In Part 3 (Chapters 12-14), the author discusses the Mycenaean textual data in light of the evidence presented from Near Eastern cultures. In his introduction Fappas had already acknowledged that this comparison can only inform the reader about what could have happened in Mycenaean Greece by providing Near Eastern parallels which by no means can fill the gaps in the Linear B records (9-10). The author is also correct in noting that even within the same culture community practices often carry different meanings depending on the agents who perform them and their social aspirations.
The side-by-side consideration of a number of Near Eastern and Mycenaean texts in Chapter 12, clarifies some ways in which perfumed oil may have been used in Mycenaean Greece especially during feasting festivals. The textual analysis is complemented by references to archaeological and, to a lesser extent, literary data. Unfortunately, this evidence is mostly discussed in footnotes which somewhat weakens its significance.
In Chapter 13, Fappas discusses the ideology that accompanied the use of perfumed oil in the Near East. The belief that in religious rituals perfumed oil attracted and appeased the gods and that its use could create common social bonds, bestow power and honor to the receivers or purify appears to have been widespread among Near Eastern societies. Additionally, the use of perfumed oil in rites of passage was thought to symbolically mark and seal the change of status of an individual within society. According to the author, the similarities in both the ways and the occasions on which perfumed oil was used in Near Eastern cultures point to a common ideology.
In the final chapter, the author admits that Mycenaean society differed fundamentally from the Near East but sees the difference in the political organization and administrative practices rather than ideology (312). Fappas believes that through their international exchanges Mycenaean palatial elites became familiar with and adopted aspects of Near Eastern ideology which they subsequently used to serve their own political agenda (317-320). Drawing upon anthropological theories on social exclusion/inclusion, collective memory, and the importance of exotica in creating social power, the author suggests that influential Mycenaeans used perfumed oils and the Near Eastern symbolism to create common bonds among particular groups and to demonstrate their access to foreign religious beliefs and ritual in order to improve their position within society.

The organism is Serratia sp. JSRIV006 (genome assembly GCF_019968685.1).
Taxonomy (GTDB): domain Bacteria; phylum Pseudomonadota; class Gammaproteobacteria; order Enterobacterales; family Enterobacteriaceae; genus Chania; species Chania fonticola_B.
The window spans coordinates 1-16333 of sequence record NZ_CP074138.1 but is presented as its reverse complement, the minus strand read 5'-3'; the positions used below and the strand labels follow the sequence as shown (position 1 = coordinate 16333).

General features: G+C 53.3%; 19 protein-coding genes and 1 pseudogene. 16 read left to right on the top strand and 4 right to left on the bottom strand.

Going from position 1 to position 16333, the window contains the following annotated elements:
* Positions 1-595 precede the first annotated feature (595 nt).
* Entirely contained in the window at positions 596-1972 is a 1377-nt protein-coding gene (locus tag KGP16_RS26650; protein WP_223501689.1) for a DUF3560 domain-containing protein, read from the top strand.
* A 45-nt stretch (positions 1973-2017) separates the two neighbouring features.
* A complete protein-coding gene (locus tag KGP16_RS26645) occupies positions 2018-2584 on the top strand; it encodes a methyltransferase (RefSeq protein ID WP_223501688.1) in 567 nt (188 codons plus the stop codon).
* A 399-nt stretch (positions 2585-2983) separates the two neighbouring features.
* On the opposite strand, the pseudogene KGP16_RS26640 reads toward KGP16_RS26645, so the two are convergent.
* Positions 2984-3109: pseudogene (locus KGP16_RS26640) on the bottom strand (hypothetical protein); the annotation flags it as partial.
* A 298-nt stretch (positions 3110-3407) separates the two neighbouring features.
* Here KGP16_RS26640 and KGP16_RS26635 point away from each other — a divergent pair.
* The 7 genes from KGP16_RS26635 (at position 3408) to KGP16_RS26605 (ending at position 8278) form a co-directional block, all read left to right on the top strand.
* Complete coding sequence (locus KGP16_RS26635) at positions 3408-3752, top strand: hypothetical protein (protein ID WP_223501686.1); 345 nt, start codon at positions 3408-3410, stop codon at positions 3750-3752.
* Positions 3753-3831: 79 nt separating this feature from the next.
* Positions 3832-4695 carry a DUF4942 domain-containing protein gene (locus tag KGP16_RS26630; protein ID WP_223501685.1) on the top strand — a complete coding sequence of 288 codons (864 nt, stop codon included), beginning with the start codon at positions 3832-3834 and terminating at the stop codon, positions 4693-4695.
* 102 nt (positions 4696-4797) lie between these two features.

In the final remarks (321-325), the author raises two important issues neither of which is satisfactorily addressed. The first pertains to Crete and the role that Minoan elites could have played in the formulation of an ideology related to the use of perfumed oil in the Aegean since such industries have been documented in Crete as early as MM IA (ca. 2050/2000-2000/1950 BCE). The second question raised has to do with the possible production of perfumed oil outside the Mycenaean palaces given the wide distribution of small stirrup jars in non-palatial contexts. Fappas states that perfumed oil for small-scale private use might have been produced by local industries that were not palatially controlled. In contrast, the palaces produced and used perfumed oil mainly for religious purposes and rites of passage for the elite, although some quantities could have been gift exchanged in elite networks or distributed to non-elites (322). There is nothing wrong with this statement other than it gives a picture of the Mycenaean palaces as all functioning similarly. Indeed, differences between the Mycenaean palaces arising from the data, both textual and archaeological, in the way perfumed oil was ultimately used and dispersed remain in Fappas’ book largely unexplored.2 These disparities may reflect subtle variations in the economic and ideological systems of the Mycenaean palaces and merit more attention.
In sum, the value of Fappas’ book rests not so much in the interpretation of the data as in the sheer amount of information that exists in its pages. The author compiled a meticulously researched volume that will be useful for students of Aegean Prehistory and anyone interested in the perfumed oil industry and ritual in Mycenaean Greece and the Near East during the 14 th -13 th centuries BCE.
1. Foster, E.D. 1974. “The Manufacture and Trade of Mycenaean Perfumed Oil.” Ph.D. diss., Duke University; Killen, J.T. 1983. “On the Mycenae Ge Tablets.” In Res Mycenaeae, edited by A. Heubeck and G. Neumann, 216-32. Göttingen: Vandenhoeck and Ruprecht; Shelmerdine, C.W. 1985. The Perfume Industry of Mycenaean Pylos. SIMA 34. Göteborg: Paul Åströms Förlag.
2. On quantitative differences in the final disbursement of perfumed oil at the palaces of Knossos and Pylos based on the Linear B tablets see Bendall, L.M. 2007. Economics of Religion in the Mycenaean World: Resources Dedicated to Religion in the Mycenaean Palace Economy. Oxford: Oxford University School of Archaeology. On the significance of these differences in association with archaeological data see Galaty, M.L. 2009. Review of Economics of Religion in the Mycenaean World: Resources Dedicated to Religion in the Mycenaean Palace Economy, by L.M. Bendall. AJA Online Book Review 113:2 (especially page 3). See also Schon, R. 2011. “Redistribution in Aegean Palatial Societies. By Appointment to His Majesty the Wanax: Value-Added Goods and Redistribution in Mycenaean Palatial Economies”. AJA 115: 2: 219-227.